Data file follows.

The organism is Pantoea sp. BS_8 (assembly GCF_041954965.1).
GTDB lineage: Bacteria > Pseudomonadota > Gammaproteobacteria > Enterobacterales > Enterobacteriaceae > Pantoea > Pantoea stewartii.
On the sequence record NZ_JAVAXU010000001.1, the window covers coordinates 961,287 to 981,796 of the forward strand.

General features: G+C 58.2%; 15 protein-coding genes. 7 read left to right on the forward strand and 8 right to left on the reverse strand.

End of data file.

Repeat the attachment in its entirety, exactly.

The organism is Pantoea sp. BS_8 (assembly GCF_041954965.1).
GTDB lineage: Bacteria > Pseudomonadota > Gammaproteobacteria > Enterobacterales > Enterobacteriaceae > Pantoea > Pantoea stewartii.
On the sequence record NZ_JAVAXU010000001.1, the window covers coordinates 961,287 to 981,796 of the forward strand.

General features: G+C 58.2%; 15 protein-coding genes. 7 read left to right on the forward strand and 8 right to left on the reverse strand.